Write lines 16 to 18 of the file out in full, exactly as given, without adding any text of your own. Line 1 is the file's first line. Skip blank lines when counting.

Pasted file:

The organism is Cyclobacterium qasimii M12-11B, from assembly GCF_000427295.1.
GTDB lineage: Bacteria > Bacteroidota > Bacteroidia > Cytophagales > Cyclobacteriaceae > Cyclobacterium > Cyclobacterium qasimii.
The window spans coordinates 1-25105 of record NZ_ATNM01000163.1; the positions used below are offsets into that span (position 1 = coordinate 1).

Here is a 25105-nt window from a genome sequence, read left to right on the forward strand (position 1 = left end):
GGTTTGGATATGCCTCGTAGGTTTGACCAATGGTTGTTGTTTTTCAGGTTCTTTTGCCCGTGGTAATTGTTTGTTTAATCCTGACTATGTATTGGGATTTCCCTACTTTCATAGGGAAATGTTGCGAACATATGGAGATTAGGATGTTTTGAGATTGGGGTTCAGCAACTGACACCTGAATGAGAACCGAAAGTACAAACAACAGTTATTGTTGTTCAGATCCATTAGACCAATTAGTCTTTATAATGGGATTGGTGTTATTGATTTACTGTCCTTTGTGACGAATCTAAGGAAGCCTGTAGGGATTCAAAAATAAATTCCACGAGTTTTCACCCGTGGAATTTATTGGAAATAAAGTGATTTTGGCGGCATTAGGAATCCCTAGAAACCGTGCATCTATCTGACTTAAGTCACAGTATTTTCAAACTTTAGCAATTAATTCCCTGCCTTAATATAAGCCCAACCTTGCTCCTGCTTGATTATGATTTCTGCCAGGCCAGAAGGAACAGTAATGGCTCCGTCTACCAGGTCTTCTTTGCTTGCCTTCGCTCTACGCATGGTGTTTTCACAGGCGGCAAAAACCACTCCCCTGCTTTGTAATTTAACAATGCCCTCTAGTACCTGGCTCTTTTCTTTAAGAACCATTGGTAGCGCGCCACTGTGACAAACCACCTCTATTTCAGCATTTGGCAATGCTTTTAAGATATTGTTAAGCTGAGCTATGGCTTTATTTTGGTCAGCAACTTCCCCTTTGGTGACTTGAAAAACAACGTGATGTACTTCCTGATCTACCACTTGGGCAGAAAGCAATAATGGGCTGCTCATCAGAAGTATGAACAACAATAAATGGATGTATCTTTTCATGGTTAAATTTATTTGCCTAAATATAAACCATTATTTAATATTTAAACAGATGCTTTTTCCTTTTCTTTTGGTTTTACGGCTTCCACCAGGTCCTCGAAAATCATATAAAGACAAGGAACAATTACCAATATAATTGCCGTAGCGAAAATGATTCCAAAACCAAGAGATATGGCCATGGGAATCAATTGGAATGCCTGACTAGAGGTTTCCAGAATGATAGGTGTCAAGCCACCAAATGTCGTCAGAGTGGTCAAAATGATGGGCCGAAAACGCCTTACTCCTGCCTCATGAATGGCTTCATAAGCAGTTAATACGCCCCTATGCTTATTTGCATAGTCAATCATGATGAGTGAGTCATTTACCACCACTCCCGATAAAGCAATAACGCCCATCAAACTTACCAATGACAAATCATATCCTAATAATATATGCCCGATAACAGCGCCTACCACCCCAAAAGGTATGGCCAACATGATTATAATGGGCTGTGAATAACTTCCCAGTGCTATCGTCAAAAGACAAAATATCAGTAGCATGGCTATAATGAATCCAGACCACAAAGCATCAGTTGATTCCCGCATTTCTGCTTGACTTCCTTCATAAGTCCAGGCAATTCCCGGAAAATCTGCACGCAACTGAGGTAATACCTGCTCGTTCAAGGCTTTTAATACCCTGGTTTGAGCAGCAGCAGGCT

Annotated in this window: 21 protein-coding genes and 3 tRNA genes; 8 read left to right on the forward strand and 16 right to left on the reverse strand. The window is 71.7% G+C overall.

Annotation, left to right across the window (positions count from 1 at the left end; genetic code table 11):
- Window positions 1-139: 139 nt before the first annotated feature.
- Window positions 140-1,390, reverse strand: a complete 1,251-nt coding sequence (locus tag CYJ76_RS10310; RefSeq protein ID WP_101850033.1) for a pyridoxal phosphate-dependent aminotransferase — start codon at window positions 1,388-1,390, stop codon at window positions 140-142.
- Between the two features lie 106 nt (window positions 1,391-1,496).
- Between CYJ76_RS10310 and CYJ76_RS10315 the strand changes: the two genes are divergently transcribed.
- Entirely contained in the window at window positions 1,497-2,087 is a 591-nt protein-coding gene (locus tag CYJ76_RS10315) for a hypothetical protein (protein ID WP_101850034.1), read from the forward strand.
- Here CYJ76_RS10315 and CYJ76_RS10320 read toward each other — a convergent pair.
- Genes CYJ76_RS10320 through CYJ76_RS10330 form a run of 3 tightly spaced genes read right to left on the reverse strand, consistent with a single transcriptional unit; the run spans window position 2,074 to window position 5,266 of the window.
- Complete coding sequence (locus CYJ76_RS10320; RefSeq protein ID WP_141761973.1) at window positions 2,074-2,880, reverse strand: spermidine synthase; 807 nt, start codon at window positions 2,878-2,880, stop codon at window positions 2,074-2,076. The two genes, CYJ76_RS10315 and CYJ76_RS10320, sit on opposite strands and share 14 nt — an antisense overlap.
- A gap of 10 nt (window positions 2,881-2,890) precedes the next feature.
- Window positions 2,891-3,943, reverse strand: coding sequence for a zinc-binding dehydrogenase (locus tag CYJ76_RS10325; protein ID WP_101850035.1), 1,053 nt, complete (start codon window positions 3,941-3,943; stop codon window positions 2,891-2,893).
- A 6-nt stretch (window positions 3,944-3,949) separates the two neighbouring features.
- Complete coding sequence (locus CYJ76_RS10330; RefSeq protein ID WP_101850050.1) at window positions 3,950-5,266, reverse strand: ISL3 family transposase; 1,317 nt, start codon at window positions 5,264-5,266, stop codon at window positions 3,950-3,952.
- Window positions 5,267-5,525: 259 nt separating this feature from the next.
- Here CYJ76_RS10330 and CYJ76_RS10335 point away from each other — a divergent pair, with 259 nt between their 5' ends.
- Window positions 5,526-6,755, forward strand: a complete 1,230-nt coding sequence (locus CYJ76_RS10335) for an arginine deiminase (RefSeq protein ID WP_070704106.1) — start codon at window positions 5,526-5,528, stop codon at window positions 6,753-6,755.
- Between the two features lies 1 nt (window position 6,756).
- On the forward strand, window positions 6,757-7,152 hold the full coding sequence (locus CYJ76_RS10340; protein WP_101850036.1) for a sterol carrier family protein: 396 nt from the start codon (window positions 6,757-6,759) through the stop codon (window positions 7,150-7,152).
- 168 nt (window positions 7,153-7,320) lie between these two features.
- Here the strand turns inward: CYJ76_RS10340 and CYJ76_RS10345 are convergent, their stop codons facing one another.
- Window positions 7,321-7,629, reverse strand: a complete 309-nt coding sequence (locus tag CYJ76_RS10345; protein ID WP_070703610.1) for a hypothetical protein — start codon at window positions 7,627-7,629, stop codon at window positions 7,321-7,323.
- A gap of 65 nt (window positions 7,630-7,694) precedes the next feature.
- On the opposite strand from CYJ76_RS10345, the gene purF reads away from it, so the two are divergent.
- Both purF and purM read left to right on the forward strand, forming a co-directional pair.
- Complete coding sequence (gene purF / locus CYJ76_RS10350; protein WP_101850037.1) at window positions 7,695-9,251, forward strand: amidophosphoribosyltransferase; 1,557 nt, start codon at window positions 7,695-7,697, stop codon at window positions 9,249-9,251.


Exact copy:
- A gap of 10 nt (window positions 2,881-2,890) precedes the next feature.
- Window positions 2,891-3,943, reverse strand: coding sequence for a zinc-binding dehydrogenase (locus tag CYJ76_RS10325; protein ID WP_101850035.1), 1,053 nt, complete (start codon window positions 3,941-3,943; stop codon window positions 2,891-2,893).
- A 6-nt stretch (window positions 3,944-3,949) separates the two neighbouring features.